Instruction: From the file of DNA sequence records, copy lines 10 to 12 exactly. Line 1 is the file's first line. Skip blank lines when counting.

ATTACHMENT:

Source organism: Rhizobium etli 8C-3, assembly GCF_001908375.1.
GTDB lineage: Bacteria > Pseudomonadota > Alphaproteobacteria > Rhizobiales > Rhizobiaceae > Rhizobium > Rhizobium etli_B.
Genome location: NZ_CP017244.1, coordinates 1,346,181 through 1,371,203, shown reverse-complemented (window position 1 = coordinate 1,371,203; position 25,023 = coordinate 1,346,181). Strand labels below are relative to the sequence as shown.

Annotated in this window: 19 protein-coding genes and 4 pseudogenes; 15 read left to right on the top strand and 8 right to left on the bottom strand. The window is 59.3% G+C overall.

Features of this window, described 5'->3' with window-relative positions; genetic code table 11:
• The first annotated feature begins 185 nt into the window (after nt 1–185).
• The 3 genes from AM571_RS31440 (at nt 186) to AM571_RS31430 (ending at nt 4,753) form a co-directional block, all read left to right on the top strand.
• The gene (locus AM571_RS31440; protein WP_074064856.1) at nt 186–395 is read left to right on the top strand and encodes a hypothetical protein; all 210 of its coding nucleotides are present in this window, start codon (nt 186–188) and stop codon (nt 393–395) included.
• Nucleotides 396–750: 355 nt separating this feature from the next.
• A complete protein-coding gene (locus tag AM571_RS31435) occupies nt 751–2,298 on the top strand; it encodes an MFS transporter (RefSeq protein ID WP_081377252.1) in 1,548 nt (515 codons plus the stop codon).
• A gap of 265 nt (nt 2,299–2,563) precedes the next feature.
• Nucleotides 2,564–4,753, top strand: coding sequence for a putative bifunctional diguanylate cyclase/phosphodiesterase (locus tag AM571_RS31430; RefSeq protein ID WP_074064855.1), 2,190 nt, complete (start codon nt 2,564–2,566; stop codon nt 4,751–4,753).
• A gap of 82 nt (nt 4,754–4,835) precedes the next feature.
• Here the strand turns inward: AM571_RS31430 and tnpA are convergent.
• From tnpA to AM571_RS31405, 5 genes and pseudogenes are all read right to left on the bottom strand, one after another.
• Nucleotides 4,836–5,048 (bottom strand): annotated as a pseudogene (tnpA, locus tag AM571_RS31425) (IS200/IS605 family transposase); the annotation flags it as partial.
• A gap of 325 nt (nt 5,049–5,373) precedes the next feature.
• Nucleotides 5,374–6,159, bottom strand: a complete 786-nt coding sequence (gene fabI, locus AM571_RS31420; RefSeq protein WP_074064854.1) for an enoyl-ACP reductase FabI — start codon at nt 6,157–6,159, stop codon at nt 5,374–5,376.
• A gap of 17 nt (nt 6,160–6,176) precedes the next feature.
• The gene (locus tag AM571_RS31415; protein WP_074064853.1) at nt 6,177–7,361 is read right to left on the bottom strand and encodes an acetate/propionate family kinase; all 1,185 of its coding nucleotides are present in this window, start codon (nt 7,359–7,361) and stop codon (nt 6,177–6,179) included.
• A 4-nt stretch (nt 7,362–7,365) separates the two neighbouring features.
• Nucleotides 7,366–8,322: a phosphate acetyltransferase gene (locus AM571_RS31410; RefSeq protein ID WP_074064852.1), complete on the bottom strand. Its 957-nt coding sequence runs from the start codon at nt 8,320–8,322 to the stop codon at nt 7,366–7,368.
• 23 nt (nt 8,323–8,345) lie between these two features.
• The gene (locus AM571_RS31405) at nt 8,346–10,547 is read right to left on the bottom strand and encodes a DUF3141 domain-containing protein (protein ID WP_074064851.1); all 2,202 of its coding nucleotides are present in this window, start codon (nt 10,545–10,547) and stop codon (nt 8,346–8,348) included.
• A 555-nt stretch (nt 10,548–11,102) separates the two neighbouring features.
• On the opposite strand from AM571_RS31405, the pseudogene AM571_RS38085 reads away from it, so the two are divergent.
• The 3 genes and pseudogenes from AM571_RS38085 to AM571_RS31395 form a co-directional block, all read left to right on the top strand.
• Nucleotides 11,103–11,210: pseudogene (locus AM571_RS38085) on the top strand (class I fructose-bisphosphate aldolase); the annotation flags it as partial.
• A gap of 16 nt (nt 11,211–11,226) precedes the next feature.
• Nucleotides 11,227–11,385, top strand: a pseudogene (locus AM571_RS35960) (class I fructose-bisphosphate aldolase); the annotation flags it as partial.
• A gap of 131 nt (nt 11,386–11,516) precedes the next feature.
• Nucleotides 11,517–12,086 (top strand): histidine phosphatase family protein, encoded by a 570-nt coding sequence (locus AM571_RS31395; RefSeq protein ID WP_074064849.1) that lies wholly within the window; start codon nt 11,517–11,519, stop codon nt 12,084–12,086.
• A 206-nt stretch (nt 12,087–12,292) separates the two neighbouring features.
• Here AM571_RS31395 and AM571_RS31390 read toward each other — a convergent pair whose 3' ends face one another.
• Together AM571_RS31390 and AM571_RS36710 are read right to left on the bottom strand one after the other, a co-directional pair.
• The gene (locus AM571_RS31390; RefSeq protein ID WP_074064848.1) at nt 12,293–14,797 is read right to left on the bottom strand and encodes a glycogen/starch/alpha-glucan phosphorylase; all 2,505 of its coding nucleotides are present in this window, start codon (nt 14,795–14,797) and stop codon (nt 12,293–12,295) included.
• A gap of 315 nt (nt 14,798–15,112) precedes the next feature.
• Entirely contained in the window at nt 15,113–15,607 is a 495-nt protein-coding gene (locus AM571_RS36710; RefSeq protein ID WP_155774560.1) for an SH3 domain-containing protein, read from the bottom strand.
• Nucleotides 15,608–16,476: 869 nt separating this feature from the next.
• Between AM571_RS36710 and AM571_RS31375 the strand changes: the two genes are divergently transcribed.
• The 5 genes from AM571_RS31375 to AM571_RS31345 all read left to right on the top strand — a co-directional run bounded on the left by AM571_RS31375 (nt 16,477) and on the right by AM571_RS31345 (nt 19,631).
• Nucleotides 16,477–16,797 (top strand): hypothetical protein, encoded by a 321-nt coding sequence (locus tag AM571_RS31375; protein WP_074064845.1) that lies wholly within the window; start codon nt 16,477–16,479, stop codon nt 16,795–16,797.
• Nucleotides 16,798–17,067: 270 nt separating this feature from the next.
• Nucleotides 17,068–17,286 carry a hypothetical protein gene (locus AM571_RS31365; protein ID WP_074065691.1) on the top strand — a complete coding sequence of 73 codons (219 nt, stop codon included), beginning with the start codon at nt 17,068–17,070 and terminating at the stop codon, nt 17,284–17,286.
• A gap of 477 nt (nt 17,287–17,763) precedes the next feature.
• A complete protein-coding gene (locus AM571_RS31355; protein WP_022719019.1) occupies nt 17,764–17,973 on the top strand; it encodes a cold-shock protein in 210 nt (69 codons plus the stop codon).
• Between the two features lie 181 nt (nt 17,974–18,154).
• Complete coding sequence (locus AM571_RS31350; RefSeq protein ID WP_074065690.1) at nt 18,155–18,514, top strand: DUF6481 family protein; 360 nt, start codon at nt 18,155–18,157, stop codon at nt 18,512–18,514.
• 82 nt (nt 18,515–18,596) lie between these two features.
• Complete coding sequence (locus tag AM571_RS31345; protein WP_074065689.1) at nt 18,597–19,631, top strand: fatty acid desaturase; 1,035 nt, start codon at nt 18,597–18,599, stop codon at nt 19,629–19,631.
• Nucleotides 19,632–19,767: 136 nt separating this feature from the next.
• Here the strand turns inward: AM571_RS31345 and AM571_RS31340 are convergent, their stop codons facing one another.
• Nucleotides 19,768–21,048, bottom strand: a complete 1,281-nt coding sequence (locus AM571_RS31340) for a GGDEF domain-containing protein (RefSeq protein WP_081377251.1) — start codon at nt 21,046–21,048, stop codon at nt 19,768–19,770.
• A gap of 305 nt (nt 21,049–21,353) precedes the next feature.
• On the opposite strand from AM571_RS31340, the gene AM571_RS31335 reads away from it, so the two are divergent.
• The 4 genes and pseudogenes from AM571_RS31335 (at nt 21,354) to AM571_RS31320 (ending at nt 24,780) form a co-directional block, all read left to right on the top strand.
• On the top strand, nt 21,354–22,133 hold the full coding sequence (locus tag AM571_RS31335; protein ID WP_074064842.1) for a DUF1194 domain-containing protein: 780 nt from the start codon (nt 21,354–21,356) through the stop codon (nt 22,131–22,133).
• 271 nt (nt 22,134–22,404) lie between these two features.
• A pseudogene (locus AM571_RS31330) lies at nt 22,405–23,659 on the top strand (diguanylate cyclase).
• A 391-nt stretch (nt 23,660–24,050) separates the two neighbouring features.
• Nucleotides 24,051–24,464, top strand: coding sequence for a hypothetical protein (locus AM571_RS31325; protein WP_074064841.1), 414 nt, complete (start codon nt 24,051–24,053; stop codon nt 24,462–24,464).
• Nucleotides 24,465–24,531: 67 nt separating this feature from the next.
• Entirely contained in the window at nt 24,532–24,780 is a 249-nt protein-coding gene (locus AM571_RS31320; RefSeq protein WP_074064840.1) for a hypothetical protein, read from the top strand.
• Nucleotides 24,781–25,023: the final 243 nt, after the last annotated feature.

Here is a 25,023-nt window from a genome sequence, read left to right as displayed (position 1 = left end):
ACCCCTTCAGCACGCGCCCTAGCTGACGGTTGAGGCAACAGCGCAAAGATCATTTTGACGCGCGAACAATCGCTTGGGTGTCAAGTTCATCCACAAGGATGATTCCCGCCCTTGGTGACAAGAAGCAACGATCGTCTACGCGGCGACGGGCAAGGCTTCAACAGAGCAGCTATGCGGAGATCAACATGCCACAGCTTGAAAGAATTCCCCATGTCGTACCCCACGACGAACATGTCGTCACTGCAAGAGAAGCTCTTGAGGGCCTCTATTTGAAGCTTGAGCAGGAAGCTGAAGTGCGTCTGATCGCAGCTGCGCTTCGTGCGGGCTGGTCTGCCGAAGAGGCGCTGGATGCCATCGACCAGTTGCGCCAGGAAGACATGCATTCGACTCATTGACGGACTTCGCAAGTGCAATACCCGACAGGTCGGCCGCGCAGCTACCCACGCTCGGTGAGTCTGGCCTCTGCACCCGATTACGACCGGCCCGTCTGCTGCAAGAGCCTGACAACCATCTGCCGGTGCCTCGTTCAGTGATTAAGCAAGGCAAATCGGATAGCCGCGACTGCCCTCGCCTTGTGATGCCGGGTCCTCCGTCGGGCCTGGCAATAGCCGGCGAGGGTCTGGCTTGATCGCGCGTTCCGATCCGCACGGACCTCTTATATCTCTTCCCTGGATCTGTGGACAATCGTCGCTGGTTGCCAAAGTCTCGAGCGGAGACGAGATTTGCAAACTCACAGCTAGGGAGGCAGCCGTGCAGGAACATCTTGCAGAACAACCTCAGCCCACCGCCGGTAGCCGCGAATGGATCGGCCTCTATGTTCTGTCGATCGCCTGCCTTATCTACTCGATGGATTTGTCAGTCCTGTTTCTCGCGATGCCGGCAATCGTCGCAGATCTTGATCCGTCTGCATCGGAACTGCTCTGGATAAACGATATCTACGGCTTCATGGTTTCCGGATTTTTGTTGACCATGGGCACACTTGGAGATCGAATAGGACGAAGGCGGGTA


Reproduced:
• A complete protein-coding gene (locus tag AM571_RS31435) occupies nt 751–2,298 on the top strand; it encodes an MFS transporter (RefSeq protein ID WP_081377252.1) in 1,548 nt (515 codons plus the stop codon).
• A gap of 265 nt (nt 2,299–2,563) precedes the next feature.
• Nucleotides 2,564–4,753, top strand: coding sequence for a putative bifunctional diguanylate cyclase/phosphodiesterase (locus tag AM571_RS31430; RefSeq protein ID WP_074064855.1), 2,190 nt, complete (start codon nt 2,564–2,566; stop codon nt 4,751–4,753).